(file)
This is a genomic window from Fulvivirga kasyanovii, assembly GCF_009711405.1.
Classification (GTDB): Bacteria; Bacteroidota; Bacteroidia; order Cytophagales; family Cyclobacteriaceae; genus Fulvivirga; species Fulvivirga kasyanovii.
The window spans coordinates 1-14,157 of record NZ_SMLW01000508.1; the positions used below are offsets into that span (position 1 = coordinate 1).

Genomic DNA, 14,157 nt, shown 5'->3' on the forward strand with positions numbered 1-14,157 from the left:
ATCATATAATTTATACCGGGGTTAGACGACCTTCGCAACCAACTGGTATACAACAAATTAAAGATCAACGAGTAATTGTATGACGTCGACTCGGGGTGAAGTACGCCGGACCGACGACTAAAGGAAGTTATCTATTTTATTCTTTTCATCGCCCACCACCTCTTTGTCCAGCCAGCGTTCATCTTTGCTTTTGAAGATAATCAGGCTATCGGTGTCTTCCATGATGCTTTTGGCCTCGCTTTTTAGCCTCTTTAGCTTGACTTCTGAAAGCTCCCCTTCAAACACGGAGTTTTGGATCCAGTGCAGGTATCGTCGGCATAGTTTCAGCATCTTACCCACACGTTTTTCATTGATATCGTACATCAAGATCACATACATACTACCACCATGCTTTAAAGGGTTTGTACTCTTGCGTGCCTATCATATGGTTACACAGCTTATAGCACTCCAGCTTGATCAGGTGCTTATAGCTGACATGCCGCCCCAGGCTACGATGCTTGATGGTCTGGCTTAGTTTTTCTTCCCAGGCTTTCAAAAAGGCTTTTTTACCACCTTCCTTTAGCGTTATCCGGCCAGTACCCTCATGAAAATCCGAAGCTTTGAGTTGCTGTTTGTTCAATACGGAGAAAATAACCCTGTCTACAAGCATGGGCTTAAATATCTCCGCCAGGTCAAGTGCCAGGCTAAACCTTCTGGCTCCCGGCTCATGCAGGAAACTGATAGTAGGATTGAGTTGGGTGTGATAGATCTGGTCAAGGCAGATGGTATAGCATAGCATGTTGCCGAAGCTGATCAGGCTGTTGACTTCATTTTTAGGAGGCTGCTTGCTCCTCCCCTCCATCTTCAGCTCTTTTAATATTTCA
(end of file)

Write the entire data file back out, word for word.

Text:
This is a genomic window from Fulvivirga kasyanovii, assembly GCF_009711405.1.
Classification (GTDB): Bacteria; Bacteroidota; Bacteroidia; order Cytophagales; family Cyclobacteriaceae; genus Fulvivirga; species Fulvivirga kasyanovii.
The window spans coordinates 1-14,157 of record NZ_SMLW01000508.1; the positions used below are offsets into that span (position 1 = coordinate 1).

Genomic DNA, 14,157 nt, shown 5'->3' on the forward strand with positions numbered 1-14,157 from the left:
ATCATATAATTTATACCGGGGTTAGACGACCTTCGCAACCAACTGGTATACAACAAATTAAAGATCAACGAGTAATTGTATGACGTCGACTCGGGGTGAAGTACGCCGGACCGACGACTAAAGGAAGTTATCTATTTTATTCTTTTCATCGCCCACCACCTCTTTGTCCAGCCAGCGTTCATCTTTGCTTTTGAAGATAATCAGGCTATCGGTGTCTTCCATGATGCTTTTGGCCTCGCTTTTTAGCCTCTTTAGCTTGACTTCTGAAAGCTCCCCTTCAAACACGGAGTTTTGGATCCAGTGCAGGTATCGTCGGCATAGTTTCAGCATCTTACCCACACGTTTTTCATTGATATCGTACATCAAGATCACATACATACTACCACCATGCTTTAAAGGGTTTGTACTCTTGCGTGCCTATCATATGGTTACACAGCTTATAGCACTCCAGCTTGATCAGGTGCTTATAGCTGACATGCCGCCCCAGGCTACGATGCTTGATGGTCTGGCTTAGTTTTTCTTCCCAGGCTTTCAAAAAGGCTTTTTTACCACCTTCCTTTAGCGTTATCCGGCCAGTACCCTCATGAAAATCCGAAGCTTTGAGTTGCTGTTTGTTCAATACGGAGAAAATAACCCTGTCTACAAGCATGGGCTTAAATATCTCCGCCAGGTCAAGTGCCAGGCTAAACCTTCTGGCTCCCGGCTCATGCAGGAAACTGATAGTAGGATTGAGTTGGGTGTGATAGATCTGGTCAAGGCAGATGGTATAGCATAGCATGTTGCCGAAGCTGATCAGGCTGTTGACTTCATTTTTAGGAGGCTGCTTGCTCCTCCCCTCCATCTTCAGCTCTTTTAATATTTCA